“Installation is a relatively simple process, but it is very tedious and time intensive,” said Shindel, who recommends making it a weekend project. “We offer products like theSimple Mat and peel and stick tiles that save time and eliminate a lot of the mess.”

Two pitfalls he warns do-it-yourselfers about are not taking the time to prep and lay out a template which can result in irregular lines or spaces. And not cleaning off the grout completely, which once dry can result in a nasty haze that is almost impossible to get off.

In addition to free tile classes, The Home Depot does offer backsplash installation services for those homeowners not quite daring enough to tackle it themselves.

3. Lighten up your rooms

What better way to brighten and warm your spirits this winter than with new lights, lamps or ceiling fans. Not to mention it’s an easy and affordable way to update the style of any room.

“We get a lot of customers during the winter who are shopping for new lights to get ready for the holidays or to accent kitchen and bathroom renovations,” said Charlotte Couch, showroom manager at Yale Lighting Concepts & Design in Swatara Township. “They are also looking to save on their energy bill with ceiling fans which push heat back down.”

LED-style lights, which come in contemporary and bold styles, also provide a money-saving option. Installing dimmers in areas like the family room or dining room saves money, while allowing homeowners to customize the ambiance.

In addition to pendant lighting, another style that is growing in popularity, said Couch, is Steampunk, which is a cross between vintage and industrial designs. But for a softer more romantic feel, a crystal chandelier is still a timeless choice.

“When it comes to installation and dealing with electrical issues my advice is to hire a professional so you know it’s done right,” Couch said. “Especially with ceiling fans, you want to be sure they aren’t loose or wobbly.”

4. Turn dull doors into classy decor

With home improvement projects, sometimes it’s the things that are used the most that are noticed the least. Like all the doors in your home — in and out of rooms, to closets and utility rooms. But after a closer look, the scratches, cracks, old hinges and outdated style can be hard to miss.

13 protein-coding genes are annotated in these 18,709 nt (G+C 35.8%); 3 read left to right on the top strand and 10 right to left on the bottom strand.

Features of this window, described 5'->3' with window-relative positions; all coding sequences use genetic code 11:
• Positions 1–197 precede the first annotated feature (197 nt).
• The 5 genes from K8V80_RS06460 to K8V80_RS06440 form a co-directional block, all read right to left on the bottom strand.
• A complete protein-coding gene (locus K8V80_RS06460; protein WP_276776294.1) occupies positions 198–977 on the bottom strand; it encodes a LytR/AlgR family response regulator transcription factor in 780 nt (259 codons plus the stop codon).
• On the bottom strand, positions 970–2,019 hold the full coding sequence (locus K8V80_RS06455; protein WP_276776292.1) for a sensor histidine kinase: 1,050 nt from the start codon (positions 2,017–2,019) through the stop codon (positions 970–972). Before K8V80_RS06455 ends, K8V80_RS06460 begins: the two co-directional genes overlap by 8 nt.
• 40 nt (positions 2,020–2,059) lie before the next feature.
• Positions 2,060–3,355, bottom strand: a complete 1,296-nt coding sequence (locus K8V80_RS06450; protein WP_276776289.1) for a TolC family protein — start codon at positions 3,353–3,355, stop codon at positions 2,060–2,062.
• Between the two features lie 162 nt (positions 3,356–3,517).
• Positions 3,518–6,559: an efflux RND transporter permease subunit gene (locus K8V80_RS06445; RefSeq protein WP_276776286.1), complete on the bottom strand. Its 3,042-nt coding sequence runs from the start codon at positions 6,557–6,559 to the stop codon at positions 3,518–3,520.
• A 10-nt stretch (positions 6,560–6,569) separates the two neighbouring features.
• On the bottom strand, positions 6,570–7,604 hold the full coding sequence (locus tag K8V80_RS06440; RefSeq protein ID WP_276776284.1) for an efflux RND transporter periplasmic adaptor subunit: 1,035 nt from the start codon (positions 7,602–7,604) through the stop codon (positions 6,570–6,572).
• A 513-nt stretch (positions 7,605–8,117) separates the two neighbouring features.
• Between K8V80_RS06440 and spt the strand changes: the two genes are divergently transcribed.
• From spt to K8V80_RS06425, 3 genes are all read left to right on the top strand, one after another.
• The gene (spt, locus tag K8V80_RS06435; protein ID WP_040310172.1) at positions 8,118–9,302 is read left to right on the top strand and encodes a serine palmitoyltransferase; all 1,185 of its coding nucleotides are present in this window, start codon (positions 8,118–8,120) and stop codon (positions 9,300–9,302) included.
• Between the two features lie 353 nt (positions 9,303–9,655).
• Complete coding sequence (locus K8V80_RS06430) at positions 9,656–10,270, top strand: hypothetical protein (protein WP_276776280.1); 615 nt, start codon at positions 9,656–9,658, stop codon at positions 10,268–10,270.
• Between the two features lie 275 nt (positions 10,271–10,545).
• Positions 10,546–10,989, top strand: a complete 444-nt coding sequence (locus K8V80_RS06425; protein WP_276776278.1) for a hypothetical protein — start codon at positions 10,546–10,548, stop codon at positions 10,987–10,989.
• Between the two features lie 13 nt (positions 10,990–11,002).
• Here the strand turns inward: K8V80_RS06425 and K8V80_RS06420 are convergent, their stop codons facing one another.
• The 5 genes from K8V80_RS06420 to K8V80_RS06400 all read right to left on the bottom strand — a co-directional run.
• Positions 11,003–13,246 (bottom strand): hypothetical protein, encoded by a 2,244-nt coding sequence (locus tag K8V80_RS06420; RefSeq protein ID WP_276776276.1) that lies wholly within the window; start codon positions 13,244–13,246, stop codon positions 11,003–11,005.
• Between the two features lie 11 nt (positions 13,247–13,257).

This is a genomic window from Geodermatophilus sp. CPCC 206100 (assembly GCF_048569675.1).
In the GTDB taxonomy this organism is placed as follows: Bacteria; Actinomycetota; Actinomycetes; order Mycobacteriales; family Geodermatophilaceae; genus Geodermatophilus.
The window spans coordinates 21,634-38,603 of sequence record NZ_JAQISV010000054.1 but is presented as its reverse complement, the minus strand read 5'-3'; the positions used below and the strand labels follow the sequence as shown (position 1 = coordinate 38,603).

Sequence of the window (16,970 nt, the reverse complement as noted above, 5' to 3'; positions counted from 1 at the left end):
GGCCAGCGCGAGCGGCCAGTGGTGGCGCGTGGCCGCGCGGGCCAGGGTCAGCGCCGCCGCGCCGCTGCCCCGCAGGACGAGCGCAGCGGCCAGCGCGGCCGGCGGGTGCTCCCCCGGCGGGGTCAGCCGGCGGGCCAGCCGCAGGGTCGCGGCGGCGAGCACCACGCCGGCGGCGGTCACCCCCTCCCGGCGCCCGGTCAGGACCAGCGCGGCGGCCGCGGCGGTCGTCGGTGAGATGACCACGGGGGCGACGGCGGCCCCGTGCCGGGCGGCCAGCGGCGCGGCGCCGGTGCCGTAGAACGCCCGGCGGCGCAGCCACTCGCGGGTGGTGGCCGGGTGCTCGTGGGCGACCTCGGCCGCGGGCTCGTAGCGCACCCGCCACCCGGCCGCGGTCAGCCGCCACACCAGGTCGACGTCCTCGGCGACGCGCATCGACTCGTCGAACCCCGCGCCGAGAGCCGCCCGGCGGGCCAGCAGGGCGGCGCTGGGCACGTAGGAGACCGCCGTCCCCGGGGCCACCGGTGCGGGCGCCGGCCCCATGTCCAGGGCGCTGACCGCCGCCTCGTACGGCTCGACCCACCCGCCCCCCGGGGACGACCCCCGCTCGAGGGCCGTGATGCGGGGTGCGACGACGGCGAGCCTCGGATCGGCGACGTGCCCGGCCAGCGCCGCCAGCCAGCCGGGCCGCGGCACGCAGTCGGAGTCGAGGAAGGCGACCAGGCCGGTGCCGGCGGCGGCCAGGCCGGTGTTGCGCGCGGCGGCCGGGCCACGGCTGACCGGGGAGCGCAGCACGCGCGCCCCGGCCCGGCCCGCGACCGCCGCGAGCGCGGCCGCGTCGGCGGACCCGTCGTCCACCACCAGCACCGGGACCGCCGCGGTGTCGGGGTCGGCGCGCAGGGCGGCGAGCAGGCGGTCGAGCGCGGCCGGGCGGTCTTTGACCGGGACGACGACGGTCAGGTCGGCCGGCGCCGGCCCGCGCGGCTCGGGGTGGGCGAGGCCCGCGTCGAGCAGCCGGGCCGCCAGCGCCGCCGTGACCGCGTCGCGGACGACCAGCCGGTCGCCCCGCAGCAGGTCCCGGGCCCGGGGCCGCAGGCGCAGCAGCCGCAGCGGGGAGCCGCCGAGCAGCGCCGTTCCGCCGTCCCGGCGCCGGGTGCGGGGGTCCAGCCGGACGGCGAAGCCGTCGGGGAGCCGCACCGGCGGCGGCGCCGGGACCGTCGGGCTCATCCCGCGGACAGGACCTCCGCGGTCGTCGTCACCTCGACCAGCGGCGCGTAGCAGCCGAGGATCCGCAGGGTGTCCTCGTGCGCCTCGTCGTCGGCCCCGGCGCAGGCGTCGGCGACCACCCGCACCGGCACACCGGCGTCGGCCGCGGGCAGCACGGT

“Replacing interior doors is an affordable way to give your home an updated look versus an expensive remodel,” said Ken Shuman, salesman and estimator B&B’s Custom Trim Inc. in Rapho Township. “Most of the homeowners that come to us are looking for doors that have a unique or more modern look than what they have.”

According to Shuman, there are a lot of options that many people might not even think about. For example, double doors are a much more functional and attractive alternative to sliding doors and bi-fold doors, while French-style doors can add natural light and architectural detail to a space.

“A big thing with customers right now is not so much the door, but the hardware,” Shuman said. “Homeowners are choosing update hinges and doorknobs with more modern colors like brushed nickel or aged bronze.”

While installing interior doors can be a job for do-it-yourselfers, Shuman pointed out that it can quickly turn into a bigger job than expected, especially when replacing doors in older homes.

“Most doors are not going to just fall into place,” Shuman said. “The jobs we do involve cutting, trimming and shaping the door to size, and sometimes replacing the molding.”

Shuman’s advice to homeowners looking to replace interior doors is for them to do their homework, know their budget, and have an idea of what they like.

5. Take your bathroom from drab to fab

There’s no better time than the winter to turn your boring bathroom into a spa retreat. While replacing a faucet, re-grouting tile, or repainting are relatively easy for the do-it-yourselfer, more ambitious jobs like replacing the tub or adding tile floor might be better left to a professional.

While a complete remodel might be a bigger investment, it’s worth considering, said Charles Cornelius, owner of Chazz’ Home Improvement in Mifflin Township

“Many older homes were not built using mold-resistant drywall, so if you’re going to make an investment in upgrading your bathroom, that’s one of the best places to start,” he said. “Knowing what’s going on behind the walls is important before making expensive updates.”